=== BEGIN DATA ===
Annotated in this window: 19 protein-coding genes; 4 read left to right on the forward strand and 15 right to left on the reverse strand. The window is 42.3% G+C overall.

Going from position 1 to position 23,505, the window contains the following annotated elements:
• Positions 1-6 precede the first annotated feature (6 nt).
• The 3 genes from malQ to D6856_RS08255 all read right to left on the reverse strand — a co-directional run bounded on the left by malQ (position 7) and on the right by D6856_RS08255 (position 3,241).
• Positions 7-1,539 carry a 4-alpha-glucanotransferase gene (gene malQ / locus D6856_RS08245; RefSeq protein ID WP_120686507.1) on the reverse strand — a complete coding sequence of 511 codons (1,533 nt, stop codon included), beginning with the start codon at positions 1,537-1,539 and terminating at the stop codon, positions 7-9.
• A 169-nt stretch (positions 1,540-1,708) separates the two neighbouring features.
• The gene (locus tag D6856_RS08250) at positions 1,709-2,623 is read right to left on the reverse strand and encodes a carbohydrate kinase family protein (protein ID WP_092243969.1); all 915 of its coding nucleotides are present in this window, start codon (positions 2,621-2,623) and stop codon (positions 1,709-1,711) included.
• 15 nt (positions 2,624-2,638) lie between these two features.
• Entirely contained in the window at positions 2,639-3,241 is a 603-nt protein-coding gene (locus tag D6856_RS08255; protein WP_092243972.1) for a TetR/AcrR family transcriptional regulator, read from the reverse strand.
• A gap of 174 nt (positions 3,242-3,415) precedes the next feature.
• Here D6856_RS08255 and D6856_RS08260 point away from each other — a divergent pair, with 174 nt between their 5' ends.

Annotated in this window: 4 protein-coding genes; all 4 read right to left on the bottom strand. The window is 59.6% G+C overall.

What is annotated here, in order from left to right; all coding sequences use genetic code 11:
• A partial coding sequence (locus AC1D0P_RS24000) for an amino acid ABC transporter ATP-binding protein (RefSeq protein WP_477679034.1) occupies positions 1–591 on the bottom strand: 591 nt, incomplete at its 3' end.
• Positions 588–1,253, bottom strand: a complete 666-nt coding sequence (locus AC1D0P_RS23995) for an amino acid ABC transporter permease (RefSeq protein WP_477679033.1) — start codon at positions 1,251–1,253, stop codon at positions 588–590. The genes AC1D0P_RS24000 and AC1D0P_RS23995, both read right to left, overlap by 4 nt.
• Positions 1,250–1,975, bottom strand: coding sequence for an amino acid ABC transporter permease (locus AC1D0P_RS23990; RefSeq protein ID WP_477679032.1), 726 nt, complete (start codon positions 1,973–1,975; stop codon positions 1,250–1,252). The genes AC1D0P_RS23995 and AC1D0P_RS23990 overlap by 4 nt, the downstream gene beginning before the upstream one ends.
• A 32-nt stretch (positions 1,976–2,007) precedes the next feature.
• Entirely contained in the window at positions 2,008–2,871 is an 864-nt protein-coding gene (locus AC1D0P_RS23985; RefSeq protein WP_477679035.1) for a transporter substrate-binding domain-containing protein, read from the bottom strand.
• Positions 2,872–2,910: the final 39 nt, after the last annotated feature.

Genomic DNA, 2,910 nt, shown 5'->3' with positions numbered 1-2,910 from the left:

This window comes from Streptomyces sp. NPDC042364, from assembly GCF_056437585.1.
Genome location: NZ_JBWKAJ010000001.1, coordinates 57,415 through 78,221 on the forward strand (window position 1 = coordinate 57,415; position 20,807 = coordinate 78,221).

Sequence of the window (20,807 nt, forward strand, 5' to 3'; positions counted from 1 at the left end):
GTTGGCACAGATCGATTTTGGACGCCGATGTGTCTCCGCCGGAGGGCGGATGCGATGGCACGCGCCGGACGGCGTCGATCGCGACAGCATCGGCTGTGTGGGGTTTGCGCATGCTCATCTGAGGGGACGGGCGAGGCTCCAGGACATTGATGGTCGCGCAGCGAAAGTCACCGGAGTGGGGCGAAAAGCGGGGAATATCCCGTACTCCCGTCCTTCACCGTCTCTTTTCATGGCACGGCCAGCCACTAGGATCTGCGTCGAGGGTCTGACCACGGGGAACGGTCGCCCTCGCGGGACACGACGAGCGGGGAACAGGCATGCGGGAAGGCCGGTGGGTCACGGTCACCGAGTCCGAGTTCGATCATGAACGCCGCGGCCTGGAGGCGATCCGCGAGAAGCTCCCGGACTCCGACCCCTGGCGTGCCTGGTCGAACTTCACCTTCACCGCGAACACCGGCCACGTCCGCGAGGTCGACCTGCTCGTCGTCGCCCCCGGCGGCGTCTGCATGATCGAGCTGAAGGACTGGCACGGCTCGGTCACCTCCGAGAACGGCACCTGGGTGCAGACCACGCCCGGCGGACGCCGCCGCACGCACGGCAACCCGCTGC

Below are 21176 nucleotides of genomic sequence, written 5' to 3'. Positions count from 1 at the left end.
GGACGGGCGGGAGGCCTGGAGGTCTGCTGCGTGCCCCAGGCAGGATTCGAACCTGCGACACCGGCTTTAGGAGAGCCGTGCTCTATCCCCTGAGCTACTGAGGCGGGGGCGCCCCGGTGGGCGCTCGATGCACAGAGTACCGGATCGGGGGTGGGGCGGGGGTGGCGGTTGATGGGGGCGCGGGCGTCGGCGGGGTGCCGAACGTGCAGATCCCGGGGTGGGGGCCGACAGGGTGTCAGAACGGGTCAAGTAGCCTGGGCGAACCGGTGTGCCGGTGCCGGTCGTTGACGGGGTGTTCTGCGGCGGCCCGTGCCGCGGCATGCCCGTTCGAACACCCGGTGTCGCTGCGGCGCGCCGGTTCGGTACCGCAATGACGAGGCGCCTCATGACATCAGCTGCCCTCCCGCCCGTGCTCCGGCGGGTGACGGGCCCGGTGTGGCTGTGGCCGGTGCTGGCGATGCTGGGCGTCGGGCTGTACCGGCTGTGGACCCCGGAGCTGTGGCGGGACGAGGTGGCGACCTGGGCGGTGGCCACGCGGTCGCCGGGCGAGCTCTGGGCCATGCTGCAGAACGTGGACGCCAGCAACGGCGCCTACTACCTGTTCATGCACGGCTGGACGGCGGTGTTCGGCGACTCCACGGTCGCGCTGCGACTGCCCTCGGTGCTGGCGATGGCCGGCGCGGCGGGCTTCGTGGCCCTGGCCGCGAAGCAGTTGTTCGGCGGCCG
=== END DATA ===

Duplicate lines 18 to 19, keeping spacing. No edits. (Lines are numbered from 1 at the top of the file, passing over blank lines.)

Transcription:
• Entirely contained in the window at positions 2,008–2,871 is an 864-nt protein-coding gene (locus AC1D0P_RS23985; RefSeq protein WP_477679035.1) for a transporter substrate-binding domain-containing protein, read from the bottom strand.
• Positions 2,872–2,910: the final 39 nt, after the last annotated feature.